The massacre that took place inside the provincial capital of Aleppo on Monday has infuriated the people of this historical Syrian city.
The overwhelming majority of civilians in the provincial capital live under the government; and while they can flee to safer provinces like Latakia or Tartous, the people of Aleppo obstinately remain in their shell-ridden homes.
Since August of 2012, the people of Aleppo City have been under constant fear of the rebel forces that have indiscriminately targeted their homes for not supporting their cause.
For many residents, Aleppo City is more than just a place to live; it is their very soul that has built centuries of history.
While tourists gawk over sites like the ancient Citadel and Souq; it is these people (Halabis) that have cultivated and maintained much of Aleppo’s infrastructure for many generations
So, as you can imagine, leaving Aleppo City is not an option for most of theses residents.
Instead, they put their faith in the Syrian Arab Army (SAA), who they entrust to protect them and their country.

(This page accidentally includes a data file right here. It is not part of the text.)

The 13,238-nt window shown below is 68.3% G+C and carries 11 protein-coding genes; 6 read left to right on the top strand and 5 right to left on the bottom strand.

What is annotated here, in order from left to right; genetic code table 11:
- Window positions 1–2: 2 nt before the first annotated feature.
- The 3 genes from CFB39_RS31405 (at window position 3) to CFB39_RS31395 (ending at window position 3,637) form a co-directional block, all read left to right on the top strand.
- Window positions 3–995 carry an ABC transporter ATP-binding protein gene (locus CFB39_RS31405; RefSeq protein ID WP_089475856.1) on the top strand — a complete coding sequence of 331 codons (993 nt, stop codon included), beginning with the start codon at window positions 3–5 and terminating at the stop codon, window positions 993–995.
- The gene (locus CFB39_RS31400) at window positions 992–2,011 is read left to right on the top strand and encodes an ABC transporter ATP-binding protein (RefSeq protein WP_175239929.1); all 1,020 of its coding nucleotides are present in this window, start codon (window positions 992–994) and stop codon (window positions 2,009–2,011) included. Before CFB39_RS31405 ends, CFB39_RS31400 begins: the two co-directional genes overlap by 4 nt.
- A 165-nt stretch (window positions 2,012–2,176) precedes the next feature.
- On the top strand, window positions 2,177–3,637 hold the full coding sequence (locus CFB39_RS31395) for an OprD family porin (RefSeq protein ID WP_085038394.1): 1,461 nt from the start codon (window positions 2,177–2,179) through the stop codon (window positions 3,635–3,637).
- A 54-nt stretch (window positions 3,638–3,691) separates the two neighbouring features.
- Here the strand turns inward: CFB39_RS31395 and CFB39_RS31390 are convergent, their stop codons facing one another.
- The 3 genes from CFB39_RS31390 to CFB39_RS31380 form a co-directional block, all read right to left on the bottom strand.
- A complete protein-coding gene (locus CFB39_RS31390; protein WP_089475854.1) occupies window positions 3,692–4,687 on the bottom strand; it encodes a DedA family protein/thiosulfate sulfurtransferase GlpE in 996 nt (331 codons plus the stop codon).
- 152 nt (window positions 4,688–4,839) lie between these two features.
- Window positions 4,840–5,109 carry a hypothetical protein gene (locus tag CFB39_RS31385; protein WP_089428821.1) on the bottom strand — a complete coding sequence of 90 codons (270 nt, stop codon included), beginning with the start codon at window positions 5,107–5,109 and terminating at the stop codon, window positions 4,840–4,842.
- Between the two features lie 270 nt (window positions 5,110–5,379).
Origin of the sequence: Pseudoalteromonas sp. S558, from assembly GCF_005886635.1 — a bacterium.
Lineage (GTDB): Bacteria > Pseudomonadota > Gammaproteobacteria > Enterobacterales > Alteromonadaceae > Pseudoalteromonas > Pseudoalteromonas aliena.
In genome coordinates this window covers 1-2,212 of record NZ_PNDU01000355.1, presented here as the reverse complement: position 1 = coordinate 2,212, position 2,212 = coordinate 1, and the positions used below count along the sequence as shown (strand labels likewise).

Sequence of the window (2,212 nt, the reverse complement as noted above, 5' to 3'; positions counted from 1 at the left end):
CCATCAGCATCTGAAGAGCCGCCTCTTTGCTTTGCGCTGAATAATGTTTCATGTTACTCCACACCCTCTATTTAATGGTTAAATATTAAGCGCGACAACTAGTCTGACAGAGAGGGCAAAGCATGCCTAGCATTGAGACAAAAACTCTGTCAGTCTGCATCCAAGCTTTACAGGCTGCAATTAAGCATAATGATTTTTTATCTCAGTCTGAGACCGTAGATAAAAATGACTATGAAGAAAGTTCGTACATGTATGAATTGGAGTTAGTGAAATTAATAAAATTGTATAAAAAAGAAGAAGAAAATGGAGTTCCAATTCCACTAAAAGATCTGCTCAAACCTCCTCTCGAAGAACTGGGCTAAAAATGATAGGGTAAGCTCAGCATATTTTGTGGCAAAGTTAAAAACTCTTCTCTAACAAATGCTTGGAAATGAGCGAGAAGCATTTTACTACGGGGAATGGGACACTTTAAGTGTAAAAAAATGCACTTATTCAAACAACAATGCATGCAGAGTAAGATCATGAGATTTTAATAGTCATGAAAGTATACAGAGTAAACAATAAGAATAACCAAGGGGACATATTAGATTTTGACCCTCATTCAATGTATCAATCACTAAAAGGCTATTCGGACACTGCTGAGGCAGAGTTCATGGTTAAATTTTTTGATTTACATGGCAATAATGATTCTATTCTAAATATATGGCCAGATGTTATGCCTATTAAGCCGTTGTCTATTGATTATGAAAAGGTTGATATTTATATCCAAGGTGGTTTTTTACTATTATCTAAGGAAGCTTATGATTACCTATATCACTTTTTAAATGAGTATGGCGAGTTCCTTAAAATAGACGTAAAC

Soldiers from Aleppo even make up a large part of the army, which includes several special operation units that serve as far east as Qamishli and as far south as Al-Sweida.
However, the situation is different now; while the majority of Syrians enjoyed the nationwide ceasefire over the last two months, the people of Aleppo were subjected to constant attacks from unknown rebel groups.
Moreover, life has become unbearable for the 1 million civilians still living in Aleppo City; and it is not getting any better.
Frustration is mounting over the Syrian Arab Army’s inactivity at this front and many blame the High Command of the Syrian Armed Forces for their plight.
Each time the Syrian Armed Forces announce an offensive at Aleppo City; it is called off within days.
This cannot continue to happen if the Syrian Armed Forces plan on recapturing Aleppo City anytime soon.
The longer they wait, the more time the opposition forces have to reassemble and launch new attacks that take a toll on the remaining residents of this historical Syrian city.
You can follow him on twitter: @leithfadel